Friday, December 02, 2016

Starting a professional practice? Why you may want to consult with a Lawyer


Anyone who has ever taken the leap to start their own professional practice will tell you of the many restless nights they have had contemplating the various, potential legal disasters their future professional practices could run into.

Having personally advised my family and clients through the trials and tribulations of starting and operating their own chiropractic clinics, dental clinics, architectural firms, brokerage firms and other professional practices, I know just how important it is to feel informed about the legal requirements of your professional sector, and the applicable law generally, before opening shop. 

Here is the good news - if you are feeling a bit overwhelmed and anxious, you are probably on the right track

It is actually very important to go through the checklist of "what could go wrong", in order to make sure you have it right. This is a time when your lawyer can become your best friend, and the key to having a good night's rest.

Here are some ways in which a lawyer can help.

Legally structuring your practice to meet your objectives

Make sure your practice is structured in a way that makes the most sense for you, both from the perspective of minimizing liability and realizing maximum profitability.

There are various ways in which your business can be structured, ranging from a sole proprietorship or partnership to a limited liability corporation. Sometimes, it can also be advantageous to consider incorporating a management company to operate certain aspects of your practice.

It is important to keep in mind that each ownership structure has its own advantages and disadvantages. Consulting with a lawyer (and an accountant) early on can ensure that your practice is legally structured in a way that actually reflects your underlying concerns and objectives. 

Creating proper and enforceable employment documentation

The key to any successful professional practice is having the right people in place. It is of course a long and often trying process to put together a team of staff, associates and other practitioners or professionals who are just the right fit for your professional practice.

As you put together your dream team, and build towards your professional empire, hiring employees and sometimes, making changes, will quickly become a reality of life.

It is accordingly so important that you ensure that your practice has the right building blocks with respect to is employment documentation, including employment contracts and contracts with any independent contractors and subcontractors, as well as confidentiality, non-disclosure and non-solicitation agreements. In some circumstances, particularly where a practice is being purchased from another practitioner, clear non-competition agreements may be necessary to protect your financial and professional interests.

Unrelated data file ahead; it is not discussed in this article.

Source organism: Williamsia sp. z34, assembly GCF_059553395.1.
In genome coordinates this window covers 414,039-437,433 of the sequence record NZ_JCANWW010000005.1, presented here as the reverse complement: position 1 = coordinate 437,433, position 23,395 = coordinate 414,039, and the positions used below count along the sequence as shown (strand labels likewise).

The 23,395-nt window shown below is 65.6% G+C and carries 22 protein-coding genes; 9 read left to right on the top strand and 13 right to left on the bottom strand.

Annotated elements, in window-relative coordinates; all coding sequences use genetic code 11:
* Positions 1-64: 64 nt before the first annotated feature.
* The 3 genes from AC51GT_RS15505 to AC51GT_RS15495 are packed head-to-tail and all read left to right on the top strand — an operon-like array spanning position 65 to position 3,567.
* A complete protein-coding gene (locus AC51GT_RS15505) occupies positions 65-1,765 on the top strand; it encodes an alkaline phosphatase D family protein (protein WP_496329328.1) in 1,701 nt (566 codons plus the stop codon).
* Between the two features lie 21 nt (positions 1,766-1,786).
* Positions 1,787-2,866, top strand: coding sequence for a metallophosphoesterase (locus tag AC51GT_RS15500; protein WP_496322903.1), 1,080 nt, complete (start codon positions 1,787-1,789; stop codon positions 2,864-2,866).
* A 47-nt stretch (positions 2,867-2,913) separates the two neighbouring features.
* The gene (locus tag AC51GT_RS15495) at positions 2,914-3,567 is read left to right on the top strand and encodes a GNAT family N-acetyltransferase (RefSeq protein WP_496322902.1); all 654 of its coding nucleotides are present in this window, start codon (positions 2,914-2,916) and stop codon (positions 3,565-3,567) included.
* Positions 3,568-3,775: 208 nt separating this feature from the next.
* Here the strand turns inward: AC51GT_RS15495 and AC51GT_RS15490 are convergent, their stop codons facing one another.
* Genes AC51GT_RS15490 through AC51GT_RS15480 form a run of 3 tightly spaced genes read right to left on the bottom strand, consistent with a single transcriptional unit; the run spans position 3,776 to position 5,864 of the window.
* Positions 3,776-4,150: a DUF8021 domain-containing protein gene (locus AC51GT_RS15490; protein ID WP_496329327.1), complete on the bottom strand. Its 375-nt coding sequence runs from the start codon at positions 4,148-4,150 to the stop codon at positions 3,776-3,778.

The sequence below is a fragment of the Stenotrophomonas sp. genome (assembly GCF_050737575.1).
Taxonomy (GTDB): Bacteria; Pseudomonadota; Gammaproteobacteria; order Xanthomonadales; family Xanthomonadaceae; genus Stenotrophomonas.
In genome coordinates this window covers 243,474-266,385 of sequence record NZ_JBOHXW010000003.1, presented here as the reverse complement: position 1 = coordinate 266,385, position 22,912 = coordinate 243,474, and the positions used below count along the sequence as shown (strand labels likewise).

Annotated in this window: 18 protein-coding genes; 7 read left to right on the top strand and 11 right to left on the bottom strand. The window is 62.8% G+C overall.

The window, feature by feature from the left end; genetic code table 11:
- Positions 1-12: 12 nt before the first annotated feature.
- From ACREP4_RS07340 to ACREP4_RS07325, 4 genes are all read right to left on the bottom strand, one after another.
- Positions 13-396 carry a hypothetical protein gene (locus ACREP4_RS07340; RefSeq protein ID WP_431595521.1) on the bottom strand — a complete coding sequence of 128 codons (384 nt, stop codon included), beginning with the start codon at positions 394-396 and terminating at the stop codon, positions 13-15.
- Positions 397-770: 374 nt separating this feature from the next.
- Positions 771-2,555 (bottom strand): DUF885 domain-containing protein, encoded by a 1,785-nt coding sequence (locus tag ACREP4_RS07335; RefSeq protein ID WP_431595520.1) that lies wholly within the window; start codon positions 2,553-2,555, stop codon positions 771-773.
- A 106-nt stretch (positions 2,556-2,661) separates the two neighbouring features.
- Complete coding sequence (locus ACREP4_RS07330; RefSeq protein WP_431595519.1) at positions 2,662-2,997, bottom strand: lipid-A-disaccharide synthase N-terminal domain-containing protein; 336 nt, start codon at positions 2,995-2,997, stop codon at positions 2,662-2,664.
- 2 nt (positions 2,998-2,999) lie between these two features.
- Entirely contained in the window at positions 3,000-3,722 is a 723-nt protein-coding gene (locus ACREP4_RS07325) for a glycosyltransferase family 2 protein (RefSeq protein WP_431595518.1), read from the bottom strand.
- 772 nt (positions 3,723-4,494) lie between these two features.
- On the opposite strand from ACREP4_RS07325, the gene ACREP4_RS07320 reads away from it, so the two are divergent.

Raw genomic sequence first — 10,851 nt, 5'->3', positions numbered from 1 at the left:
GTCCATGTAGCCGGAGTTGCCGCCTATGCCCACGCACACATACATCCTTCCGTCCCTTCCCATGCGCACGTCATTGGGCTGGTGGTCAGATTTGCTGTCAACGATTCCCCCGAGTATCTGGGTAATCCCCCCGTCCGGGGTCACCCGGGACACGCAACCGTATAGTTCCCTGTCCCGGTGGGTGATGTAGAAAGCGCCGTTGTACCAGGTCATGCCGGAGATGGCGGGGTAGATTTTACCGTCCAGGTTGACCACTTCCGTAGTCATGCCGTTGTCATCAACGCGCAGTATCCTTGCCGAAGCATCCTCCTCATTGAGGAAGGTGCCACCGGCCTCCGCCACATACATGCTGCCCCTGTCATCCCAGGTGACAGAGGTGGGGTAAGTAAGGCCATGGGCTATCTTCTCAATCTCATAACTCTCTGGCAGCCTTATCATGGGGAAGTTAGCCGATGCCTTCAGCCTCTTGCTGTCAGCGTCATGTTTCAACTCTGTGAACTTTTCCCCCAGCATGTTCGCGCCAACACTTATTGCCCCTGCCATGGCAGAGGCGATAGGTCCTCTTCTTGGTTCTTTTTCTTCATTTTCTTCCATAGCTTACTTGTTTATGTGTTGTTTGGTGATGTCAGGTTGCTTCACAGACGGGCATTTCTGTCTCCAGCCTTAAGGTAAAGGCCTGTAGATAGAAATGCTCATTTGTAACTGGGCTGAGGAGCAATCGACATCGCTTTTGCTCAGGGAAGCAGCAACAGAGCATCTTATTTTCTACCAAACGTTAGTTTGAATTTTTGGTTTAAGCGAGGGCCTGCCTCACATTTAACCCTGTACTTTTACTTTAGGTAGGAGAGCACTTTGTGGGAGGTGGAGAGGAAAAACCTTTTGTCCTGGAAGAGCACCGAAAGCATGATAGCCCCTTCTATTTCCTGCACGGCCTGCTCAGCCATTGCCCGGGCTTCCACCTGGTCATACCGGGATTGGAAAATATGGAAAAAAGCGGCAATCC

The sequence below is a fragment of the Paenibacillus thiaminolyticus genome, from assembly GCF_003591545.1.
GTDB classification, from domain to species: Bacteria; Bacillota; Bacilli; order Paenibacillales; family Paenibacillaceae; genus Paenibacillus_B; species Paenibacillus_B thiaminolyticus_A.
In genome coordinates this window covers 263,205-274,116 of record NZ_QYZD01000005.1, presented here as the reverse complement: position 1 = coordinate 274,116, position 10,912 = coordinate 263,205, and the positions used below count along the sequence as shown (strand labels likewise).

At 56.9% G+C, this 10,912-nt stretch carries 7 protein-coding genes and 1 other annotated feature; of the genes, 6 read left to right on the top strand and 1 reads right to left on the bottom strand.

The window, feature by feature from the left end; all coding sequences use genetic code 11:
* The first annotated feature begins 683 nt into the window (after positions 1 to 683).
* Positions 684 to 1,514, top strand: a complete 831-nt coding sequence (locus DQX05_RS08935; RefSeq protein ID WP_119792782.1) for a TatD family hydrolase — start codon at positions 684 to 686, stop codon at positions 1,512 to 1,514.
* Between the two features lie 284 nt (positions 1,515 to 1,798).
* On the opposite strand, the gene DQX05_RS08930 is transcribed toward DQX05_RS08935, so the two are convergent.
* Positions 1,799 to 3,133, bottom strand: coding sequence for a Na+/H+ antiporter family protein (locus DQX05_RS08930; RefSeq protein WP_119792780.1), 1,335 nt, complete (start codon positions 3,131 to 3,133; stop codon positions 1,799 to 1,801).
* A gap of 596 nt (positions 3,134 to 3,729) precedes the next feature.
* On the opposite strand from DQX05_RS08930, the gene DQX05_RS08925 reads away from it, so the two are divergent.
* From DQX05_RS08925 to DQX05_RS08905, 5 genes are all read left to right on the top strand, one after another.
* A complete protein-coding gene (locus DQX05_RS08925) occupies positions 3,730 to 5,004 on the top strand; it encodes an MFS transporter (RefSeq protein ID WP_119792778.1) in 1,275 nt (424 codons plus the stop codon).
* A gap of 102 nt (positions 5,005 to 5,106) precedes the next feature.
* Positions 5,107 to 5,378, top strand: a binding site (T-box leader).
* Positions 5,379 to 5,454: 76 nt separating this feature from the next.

A lawyer can help by ensuring that you are equipped with these necessary agreements, contracts, employment agreements, handbooks and a suite of employment-related templates that will be valid and enforceable, to protect your business in the long run.

Interpreting the laws and regulations applicable to your professional practice

Professionals are guided and overseen by their professional bodies, and are subject to various rules and regulations that change over time.

A lawyer can provide you with a regulatory map to help you navigate your professional practice.

For example:
  • Are you permitted to accept or to provide referral fees in your profession? 
  • Can you accept family members as clients or patients? 
  • What confidentiality provisions, if any, are you subject to? 
If you find yourself asking such questions, you can take proactive measures by seeking a legal assistance as to the laws and regulations applicable to your professional sector, and how best to avoid common pitfalls.

Troubleshooting and Dealing with Issues Proactively

Once you are up and running, legal advice is sometimes needed urgently:
  • You have a continuing issue with an employee or former employee 
  • A workplace-related complaint has been made by one of your employees against another
  • A supplier has not come through and you now have suffered losses
  • A problem has emerged with one of your investments 
  • Your building has been damaged and your landlord won't fix it
  • A legal claim or dispute arisies
  • You have serious accounts receivables and certain clients or patients who promise, but never pay
  • You are considering a new opportunity and want to discuss your options.
Any number of day-to-day concerns can arise in any business or professional practice. At many such junctures, picking up the phone and speaking to your lawyers can make a world of difference and help you to ensure you are on an optimal and protected legal path.

Take a moment to think about the most successful practitioners and professionals you have come across.  What they often have in common is a willingness to access other professionals who understand their business needs and can provide practical guidance regarding their profession's regulatory requirements.

Your lawyers, among other professionals, can work with you as a partner to plan for and achieve the goals of your business, while limiting risk and ensuring you are compliant with the requirements of your regulators.

- Simran Bakshi, Associate Law, Toronto

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